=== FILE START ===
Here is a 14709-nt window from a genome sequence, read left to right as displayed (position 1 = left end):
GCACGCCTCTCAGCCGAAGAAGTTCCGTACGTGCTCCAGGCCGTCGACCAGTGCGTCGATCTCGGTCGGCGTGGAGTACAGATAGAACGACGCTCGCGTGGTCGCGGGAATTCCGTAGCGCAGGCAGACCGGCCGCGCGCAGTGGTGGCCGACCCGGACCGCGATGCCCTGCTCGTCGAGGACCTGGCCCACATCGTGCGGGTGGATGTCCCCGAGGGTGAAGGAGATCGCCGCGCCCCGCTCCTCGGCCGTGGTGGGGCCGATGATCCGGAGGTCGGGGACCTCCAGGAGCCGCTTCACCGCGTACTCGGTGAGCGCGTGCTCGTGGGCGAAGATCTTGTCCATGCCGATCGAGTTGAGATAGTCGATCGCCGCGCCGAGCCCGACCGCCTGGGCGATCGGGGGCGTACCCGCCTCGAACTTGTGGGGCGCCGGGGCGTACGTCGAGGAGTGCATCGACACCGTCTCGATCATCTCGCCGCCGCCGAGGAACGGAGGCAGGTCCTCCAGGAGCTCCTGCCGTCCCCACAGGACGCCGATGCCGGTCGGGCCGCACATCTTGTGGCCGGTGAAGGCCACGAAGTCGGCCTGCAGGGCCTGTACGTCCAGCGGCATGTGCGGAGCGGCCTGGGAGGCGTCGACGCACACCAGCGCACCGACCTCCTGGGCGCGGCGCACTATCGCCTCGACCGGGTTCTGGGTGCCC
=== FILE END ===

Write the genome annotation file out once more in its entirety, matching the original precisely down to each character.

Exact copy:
Here is a 14709-nt window from a genome sequence, read left to right as displayed (position 1 = left end):
GCACGCCTCTCAGCCGAAGAAGTTCCGTACGTGCTCCAGGCCGTCGACCAGTGCGTCGATCTCGGTCGGCGTGGAGTACAGATAGAACGACGCTCGCGTGGTCGCGGGAATTCCGTAGCGCAGGCAGACCGGCCGCGCGCAGTGGTGGCCGACCCGGACCGCGATGCCCTGCTCGTCGAGGACCTGGCCCACATCGTGCGGGTGGATGTCCCCGAGGGTGAAGGAGATCGCCGCGCCCCGCTCCTCGGCCGTGGTGGGGCCGATGATCCGGAGGTCGGGGACCTCCAGGAGCCGCTTCACCGCGTACTCGGTGAGCGCGTGCTCGTGGGCGAAGATCTTGTCCATGCCGATCGAGTTGAGATAGTCGATCGCCGCGCCGAGCCCGACCGCCTGGGCGATCGGGGGCGTACCCGCCTCGAACTTGTGGGGCGCCGGGGCGTACGTCGAGGAGTGCATCGACACCGTCTCGATCATCTCGCCGCCGCCGAGGAACGGAGGCAGGTCCTCCAGGAGCTCCTGCCGTCCCCACAGGACGCCGATGCCGGTCGGGCCGCACATCTTGTGGCCGGTGAAGGCCACGAAGTCGGCCTGCAGGGCCTGTACGTCCAGCGGCATGTGCGGAGCGGCCTGGGAGGCGTCGACGCACACCAGCGCACCGACCTCCTGGGCGCGGCGCACTATCGCCTCGACCGGGTTCTGGGTGCCC